The eruption of the Cumbre Vieja volcano in La Palma, in the Canary Islands, recalls the geological constants of a planet ravaged in recent times by fires whose ultimate cause is the oil-based economy.
I borrow Cortázar’s title to connect the violent fire of the volcano in La Palma with the countless fires that suggest for our time the name Pyrocene, instead of the standard Anthropocene (Paul Crutzen, 2000), the geographic Urbanocene (Geoffrey West, 2018), and the militant Capitalocene Jason W. Moore, 2017). We have dealt with these three labels in our issue 189, with my Academy lecture of 2012; 206, which commented the proposal of West; and 237, which took stock of the debate in 2020 between two members of the ‘radical academy.’ Now is the turn of the Pyrocene, chosen as the title of his book by Stephen Pyne, a fire historian who eloquently argues the pyric singularity that starts with the use of fossil fuels, responsible for global warming and the proliferation of devastating fires, from Australia to California, but also in the Mediterranean and even Siberia or Greenland. “We have created a fire age. Now we have to live in it.”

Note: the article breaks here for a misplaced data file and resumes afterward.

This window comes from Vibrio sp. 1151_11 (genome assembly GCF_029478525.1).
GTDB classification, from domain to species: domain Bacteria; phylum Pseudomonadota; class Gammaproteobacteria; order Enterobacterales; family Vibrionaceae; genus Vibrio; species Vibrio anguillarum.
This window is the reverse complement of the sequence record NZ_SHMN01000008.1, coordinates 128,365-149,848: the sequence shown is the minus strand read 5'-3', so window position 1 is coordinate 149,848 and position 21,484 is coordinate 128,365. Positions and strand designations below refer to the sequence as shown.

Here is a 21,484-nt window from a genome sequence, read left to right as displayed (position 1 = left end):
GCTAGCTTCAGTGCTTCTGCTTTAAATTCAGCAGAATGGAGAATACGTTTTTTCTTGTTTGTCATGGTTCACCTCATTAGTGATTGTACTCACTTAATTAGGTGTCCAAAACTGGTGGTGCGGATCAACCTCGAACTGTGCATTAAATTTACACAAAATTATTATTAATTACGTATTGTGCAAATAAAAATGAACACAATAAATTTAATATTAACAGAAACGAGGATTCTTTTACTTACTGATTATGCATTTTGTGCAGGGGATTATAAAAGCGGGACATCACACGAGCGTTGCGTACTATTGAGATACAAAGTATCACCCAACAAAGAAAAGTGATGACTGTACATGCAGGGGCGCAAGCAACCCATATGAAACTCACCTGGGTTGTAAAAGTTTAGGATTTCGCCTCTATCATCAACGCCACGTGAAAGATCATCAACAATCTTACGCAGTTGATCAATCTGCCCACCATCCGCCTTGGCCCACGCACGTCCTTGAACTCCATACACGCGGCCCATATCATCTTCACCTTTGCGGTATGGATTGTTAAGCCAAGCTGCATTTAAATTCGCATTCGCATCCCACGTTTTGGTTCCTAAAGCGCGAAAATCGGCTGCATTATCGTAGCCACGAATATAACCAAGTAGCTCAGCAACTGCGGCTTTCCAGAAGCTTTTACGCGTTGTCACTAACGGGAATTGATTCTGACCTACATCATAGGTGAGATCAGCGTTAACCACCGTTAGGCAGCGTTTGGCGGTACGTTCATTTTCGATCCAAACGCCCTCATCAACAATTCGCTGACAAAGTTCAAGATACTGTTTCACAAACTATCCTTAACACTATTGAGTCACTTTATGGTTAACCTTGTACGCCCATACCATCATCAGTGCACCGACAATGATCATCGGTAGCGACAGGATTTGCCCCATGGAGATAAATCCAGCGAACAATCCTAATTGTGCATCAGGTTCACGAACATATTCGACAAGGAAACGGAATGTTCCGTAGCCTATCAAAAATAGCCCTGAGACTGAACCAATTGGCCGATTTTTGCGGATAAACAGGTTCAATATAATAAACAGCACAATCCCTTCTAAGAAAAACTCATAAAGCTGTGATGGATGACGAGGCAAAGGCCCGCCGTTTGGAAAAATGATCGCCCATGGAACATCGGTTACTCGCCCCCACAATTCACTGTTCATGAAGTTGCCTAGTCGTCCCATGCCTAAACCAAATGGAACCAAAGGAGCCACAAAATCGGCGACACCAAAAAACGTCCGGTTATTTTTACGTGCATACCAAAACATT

Through the study of fossil coal we know that fire has been present on Earth for 400 million years, sparked by volcanoes or more often lightning, and made possible because life in the oceans had created an atmosphere rich in oxygen, and plants supplied the fuel for the flame, so that life and fire seem inseparable. Control of fire began with the Hominids for protection from predators, preparation of food and tools, and heat supply and social interaction, but that anthropogenic fire, emerged over a million years ago, uses the same living biomass that had fed the spontaneous fires of nature. The genuine pyric transition comes with the use of fossil biomass; the lithic fuel of the steam engine and the Industrial Revolution opens a completely new period, for which the name Pyrocene is now suggested, and that would be the third epoch of the Quaternary period, after the ice age of the Pleistocene and the interglacial period of the Holocene.
The sublime and terrible spectacle of a volcano places our current troubles within the geological frame of primal fires and their autocatalytic role, kept in the later domestication by human beings to create an ecology of fire where its creative destruction, including slash-and-burn agriculture, promotes the coevolution of fire and landscape. But the transition to industrial combustion, which supplies – as Pyne points out – “light without heat, heat without smoke, smoke without fire, fire without flame,” also entails the paradoxical spread of wildfires caused by the interaction of climate and economies based on coal, oil, and gas. Today’s uncontrollable fires – which make us forget the millennarian coexistence of life and fire, and come precisely from the confinement of the flame –, are burning our common home. All the characters in Cortázar’s story finally perish in the blaze and smoke: as ourselves, they also lived under a volcano.